Funny story about the album artwork, when they released the CD, all the booklets had two small holes punched where you see the bite marks on the girl’s neck. In fact, every other page in the booklet has a picture with bite marks, each of which lines up with the holes. Sure, it’s gimmicky, but it’s fresh, and I for one happen to like it.

Now, onto the actual album. I am very hesitant to say this, but when people say this album sounds like something from Pantera, they’re right. It’s take straight out of Dimebag, Phil, and the gang’s playbook. Obviously, it’ not as good as most of the Pantera stuff that people know, but it is better than their old, lesser known stuff.

The album begins with the first single from the album, “Holy Roller” wish starts of with a fast, brutal thrash guitar part, something straight out of the 80’s, then you hear the first glimpse of the “Pantera sound” from the guys. The vocals are spot on for a Phil Anselmo vocal track. sans the incredible wailing that Phil could once do (sadly, he is now incapable of such awesomeness). The problem I have with the track, though, is the TERRIBLE mastering that was done to it. Directly from the CD it has avery muddy, bass-heavy sound.The one song that seemed to be the exception of poor mixing, however, was “I, Suicide”. It was still very bass-heavy, but not muddy. The highs from the symbols were very crisp, unlike all the other songs, as was the vocals. It was quite refreshing, pairing that with the fun use of stereo on the track. During the chorus, the lyrics are “I, suicide” and each word is on a different channel (and track, for added effect). VERY cool.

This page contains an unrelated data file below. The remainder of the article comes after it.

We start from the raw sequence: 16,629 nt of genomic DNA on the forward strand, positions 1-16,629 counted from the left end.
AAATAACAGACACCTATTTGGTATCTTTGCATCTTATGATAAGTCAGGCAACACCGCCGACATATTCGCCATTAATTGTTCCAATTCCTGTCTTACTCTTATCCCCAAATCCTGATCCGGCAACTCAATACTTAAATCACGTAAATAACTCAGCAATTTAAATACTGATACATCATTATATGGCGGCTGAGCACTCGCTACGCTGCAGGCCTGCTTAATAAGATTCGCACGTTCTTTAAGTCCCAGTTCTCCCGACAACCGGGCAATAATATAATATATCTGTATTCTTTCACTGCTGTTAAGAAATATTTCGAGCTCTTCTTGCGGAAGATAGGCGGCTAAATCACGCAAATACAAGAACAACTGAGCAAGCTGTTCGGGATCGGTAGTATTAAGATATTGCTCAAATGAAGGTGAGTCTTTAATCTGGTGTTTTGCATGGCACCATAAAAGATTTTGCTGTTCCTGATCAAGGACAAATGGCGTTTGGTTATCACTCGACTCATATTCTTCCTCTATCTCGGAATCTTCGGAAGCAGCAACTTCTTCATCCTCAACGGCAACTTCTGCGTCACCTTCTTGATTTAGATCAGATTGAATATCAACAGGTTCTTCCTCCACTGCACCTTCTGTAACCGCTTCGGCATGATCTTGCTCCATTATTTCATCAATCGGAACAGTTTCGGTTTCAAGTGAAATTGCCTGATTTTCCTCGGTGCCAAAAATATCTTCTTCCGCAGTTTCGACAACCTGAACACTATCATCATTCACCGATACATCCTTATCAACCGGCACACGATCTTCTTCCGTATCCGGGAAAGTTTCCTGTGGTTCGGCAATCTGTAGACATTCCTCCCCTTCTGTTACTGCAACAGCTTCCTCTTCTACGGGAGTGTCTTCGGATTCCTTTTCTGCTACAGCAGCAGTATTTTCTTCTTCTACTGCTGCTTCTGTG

Anyway, the mixing seemed to be a pretty consistent problem throughout the album, although it was at it’s worst during “Holy Roller”. The latter half of the album has considerably better mastering, but it is still quite bad compared to anything reasonable. The other qualities of the sound are pretty good, though. The guitar and vocals especially. The timbres work very well together, and sound very brutal and brash – just right for a thrash metal album.

The songwriting on this album is quite, shall I say, formulaic? There are no songs that really deviate from they typical thrash metal song style: raw riffage, pounding rhythms, growling verses, powerful choruses, and some solos here and there when appropriate. This is not a problem, however. True thrash metal albums these days a few and far between.

To be honest, I really didn’t want to like this album. It sounded like crap from the beginning, and just pissed me off. Then a thought occurred ‘Wow, this album really did it’s job.’ It’s fast, it’s angry, it’s brutal, it’s balls to the wall, it’s in your face, it’s [insert metal cliché here], etc. I was once told something that is very much in effect for this album: “The closer something comes to perfection, the more glaringly obvious it’s imperfections become.” I can’t remember where I heard it, but it’s true. There are so many things that this album does right, it’s really obvious where it went wrong.

Track picks: “Holy Roller” and “Godspeed”

Overall score: 8/10 devil horns